Tough budget calls for creativity, leadership and a new look at our tax structure

  • Tuesday, December 30, 2008 4:30pm
  • Opinion


For The Beachcomber

How can we educate our children and protect our neighborhoods while balancing the state budget? 

As a lawmaker, it’s my duty to pass a balanced budget. Although a balanced budget is not required by the state constitution, borrowing to meet short-term operating deficits is not financially responsible.

With the global recession, our state revenues are down almost $6 billion, and that number may increase. Thus, the state must decide how to manage this very large budget gap.

The governor just released her proposed budget, which is balanced without any new taxes. It’s just a starting point, but it’s not pretty: There are deep cuts to public schools, health care and public safety. 

Local cuts to schools

All of our local school districts — Vashon, Seattle and Highline — are facing cuts. Under the governor’s proposed budget, we would suspend the teacher pay increases approved by citizens with Initiative 732, saving taxpayers about $350 million, but hurting our efforts to recruit and keep talented teachers. 

The governor’s no-new-taxes budget would also cut funding by 24 percent for Initiative 728, which reduces class sizes. 

These cuts will hurt, especially when our local schools are struggling to improve WASL scores, tutor students struggling with English as a second language and reduce the difference in test scores between students from economically disadvantaged homes and students from more advantaged parents.

The “Basic Education Funding Proposal,” which was presented to the state in early October, is very clear that we need additional resources to meet the state’s paramount duty to educate our children. This proposal lays out a framework to improve education in the state of Washington, and that framework cannot be implemented by cutting the funding we provide to our school districts.

Cuts to colleges and universities

The governor’s budget also cuts appropriations for universities by 13 percent and community and technical colleges by 6 percent. The budget, additionally, assumes that tuition will increase by up to 7 percent per year at our universities and up to 5 percent per year at our two-year colleges.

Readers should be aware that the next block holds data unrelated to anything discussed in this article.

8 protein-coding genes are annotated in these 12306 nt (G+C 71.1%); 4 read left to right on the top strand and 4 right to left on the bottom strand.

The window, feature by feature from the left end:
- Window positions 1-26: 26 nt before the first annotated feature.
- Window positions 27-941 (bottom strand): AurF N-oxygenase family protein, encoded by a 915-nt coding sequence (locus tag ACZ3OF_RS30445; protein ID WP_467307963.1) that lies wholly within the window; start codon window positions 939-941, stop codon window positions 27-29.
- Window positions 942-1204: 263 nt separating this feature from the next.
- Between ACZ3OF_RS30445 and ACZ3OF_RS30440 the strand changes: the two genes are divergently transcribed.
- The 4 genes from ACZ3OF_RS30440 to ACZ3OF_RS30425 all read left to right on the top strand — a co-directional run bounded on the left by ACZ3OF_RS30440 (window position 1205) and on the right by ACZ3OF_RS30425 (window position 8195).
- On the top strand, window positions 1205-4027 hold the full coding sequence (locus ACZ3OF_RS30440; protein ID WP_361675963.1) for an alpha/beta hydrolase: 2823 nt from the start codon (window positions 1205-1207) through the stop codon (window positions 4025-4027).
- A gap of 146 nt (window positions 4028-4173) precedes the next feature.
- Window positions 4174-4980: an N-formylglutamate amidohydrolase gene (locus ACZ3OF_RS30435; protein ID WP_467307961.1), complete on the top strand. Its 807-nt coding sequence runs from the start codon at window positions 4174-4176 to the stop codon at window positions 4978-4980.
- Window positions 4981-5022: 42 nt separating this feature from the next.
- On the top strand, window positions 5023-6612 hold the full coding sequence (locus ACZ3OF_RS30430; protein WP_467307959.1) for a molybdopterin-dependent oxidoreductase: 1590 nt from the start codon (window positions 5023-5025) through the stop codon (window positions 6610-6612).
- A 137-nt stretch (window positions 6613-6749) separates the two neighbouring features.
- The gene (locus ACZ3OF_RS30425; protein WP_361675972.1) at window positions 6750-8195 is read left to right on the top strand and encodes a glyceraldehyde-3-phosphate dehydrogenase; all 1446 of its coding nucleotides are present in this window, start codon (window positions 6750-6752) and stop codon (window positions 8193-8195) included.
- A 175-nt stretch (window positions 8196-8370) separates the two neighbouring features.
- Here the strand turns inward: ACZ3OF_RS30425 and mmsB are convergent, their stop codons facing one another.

As the parent of two daughters, with my youngest about to graduate from the University of Washington this March, I realize that these tuition increases will be tough on working families and students struggling to pay for their education. It also comes at a time when more and more people need the chance to go back to college after being laid off from their jobs.

These cuts and tuition increases assist the state in solving its fiscal crisis, but serious questions remain unanswered as to how these recommendations will impact our higher education system for the next five or 10 years. Will we lose talented faculty? How many students will lose this opportunity to attend a community college or a university due to enrollment being closed or the costs being too high?

What comes next

We’re also facing cuts to health care, medical coverage for children and aid to the most vulnerable among us, just when times are getting tougher and more people are looking for help. 

I want our state to provide quality education for our children and to be known for its community and technical colleges, as well as for its four-year universities. My goal is to have each child prepared and ready for kindergarten and for basic health care to be a right not a privilege for our families. 

So out of the challenge that the revenue forecast and this budget provide, my goal is for a dialogue to begin in Olympia about how we are going to fund required state services as well as local government services, not just for this biennium but for the long-term fiscal health of the state. 

We rely heavily on the sales tax – which is a regressive tax, affecting low and middle income families the most. Tim Eyman’s initiatives have eliminated other funding sources, such as the motor vehicle excise tax – which funded public health, our ferry system and other critical services. 

The solutions that we develop for our state’s funding at this time will affect our state for years to come. The crisis we face puts us in a position where we must be creative and willing to recognize that the investment we make in each child, in each family, benefits all of us.

We must reconsider funding sources that allow us to make the necessary investments in our children, families and our communities. I look forward to hearing from you as we carry on this debate in Olympia. 

— Rep. Sharon Nelson (D-Maury Island) represents the 34th Legislative District, which includes Vashon, West Seattle and parts of Burien.

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